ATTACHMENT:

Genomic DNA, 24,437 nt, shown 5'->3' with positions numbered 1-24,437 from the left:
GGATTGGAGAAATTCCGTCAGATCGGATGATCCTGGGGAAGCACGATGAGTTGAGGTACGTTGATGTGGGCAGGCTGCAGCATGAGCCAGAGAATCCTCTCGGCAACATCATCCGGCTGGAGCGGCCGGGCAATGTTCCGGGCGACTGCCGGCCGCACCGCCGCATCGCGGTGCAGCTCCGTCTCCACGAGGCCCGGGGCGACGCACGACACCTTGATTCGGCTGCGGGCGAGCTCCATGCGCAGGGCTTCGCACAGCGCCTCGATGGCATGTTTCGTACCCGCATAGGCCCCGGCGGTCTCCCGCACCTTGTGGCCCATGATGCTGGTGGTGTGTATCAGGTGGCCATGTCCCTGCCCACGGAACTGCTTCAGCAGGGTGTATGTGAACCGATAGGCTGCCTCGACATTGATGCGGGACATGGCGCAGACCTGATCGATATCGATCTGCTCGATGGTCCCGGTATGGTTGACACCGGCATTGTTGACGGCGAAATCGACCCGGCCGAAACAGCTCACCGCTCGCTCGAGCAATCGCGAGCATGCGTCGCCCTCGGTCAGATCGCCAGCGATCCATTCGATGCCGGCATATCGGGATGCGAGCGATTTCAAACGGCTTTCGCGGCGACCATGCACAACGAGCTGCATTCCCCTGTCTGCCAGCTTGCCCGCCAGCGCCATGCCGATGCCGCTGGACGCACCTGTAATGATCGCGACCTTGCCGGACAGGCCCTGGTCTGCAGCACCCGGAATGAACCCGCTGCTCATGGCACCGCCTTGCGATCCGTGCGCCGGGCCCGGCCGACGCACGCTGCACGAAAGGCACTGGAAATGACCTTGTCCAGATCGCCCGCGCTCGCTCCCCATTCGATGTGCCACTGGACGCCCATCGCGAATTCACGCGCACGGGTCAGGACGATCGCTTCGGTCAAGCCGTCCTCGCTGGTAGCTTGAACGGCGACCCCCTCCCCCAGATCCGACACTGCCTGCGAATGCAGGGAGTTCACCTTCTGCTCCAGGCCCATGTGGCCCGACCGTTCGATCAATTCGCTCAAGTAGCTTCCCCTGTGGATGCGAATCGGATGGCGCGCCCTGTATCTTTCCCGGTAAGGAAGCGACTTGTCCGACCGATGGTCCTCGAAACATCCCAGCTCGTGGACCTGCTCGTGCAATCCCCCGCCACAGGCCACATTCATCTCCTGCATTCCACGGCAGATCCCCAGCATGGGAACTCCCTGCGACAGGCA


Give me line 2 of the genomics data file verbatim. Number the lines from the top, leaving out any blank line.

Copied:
GGATTGGAGAAATTCCGTCAGATCGGATGATCCTGGGGAAGCACGATGAGTTGAGGTACGTTGATGTGGGCAGGCTGCAGCATGAGCCAGAGAATCCTCTCGGCAACATCATCCGGCTGGAGCGGCCGGGCAATGTTCCGGGCGACTGCCGGCCGCACCGCCGCATCGCGGTGCAGCTCCGTCTCCACGAGGCCCGGGGCGACGCACGACACCTTGATTCGGCTGCGGGCGAGCTCCATGCGCAGGGCTTCGCACAGCGCCTCGATGGCATGTTTCGTACCCGCATAGGCCCCGGCGGTCTCCCGCACCTTGTGGCCCATGATGCTGGTGGTGTGTATCAGGTGGCCATGTCCCTGCCCACGGAACTGCTTCAGCAGGGTGTATGTGAACCGATAGGCTGCCTCGACATTGATGCGGGACATGGCGCAGACCTGATCGATATCGATCTGCTCGATGGTCCCGGTATGGTTGACACCGGCATTGTTGACGGCGAAATCGACCCGGCCGAAACAGCTCACCGCTCGCTCGAGCAATCGCGAGCATGCGTCGCCCTCGGTCAGATCGCCAGCGATCCATTCGATGCCGGCATATCGGGATGCGAGCGATTTCAAACGGCTTTCGCGGCGACCATGCACAACGAGCTGCATTCCCCTGTCTGCCAGCTTGCCCGCCAGCGCCATGCCGATGCCGCTGGACGCACCTGTAATGATCGCGACCTTGCCGGACAGGCCCTGGTCTGCAGCACCCGGAATGAACCCGCTGCTCATGGCACCGCCTTGCGATCCGTGCGCCGGGCCCGGCCGACGCACGCTGCACGAAAGGCACTGGAAATGACCTTGTCCAGATCGCCCGCGCTCGCTCCCCATTCGATGTGCCACTGGACGCCCATCGCGAATTCACGCGCACGGGTCAGGACGATCGCTTCGGTCAAGCCGTCCTCGCTGGTAGCTTGAACGGCGACCCCCTCCCCCAGATCCGACACTGCCTGCGAATGCAGGGAGTTCACCTTCTGCTCCAGGCCCATGTGGCCCGACCGTTCGATCAATTCGCTCAAGTAGCTTCCCCTGTGGATGCGAATCGGATGGCGCGCCCTGTATCTTTCCCGGTAAGGAAGCGACTTGTCCGACCGATGGTCCTCGAAACATCCCAGCTCGTGGACCTGCTCGTGCAATCCCCCGCCACAGGCCACATTCATCTCCTGCATTCCACGGCAGATCCCCAGCATGGGAACTCCCTGCGACAGGCA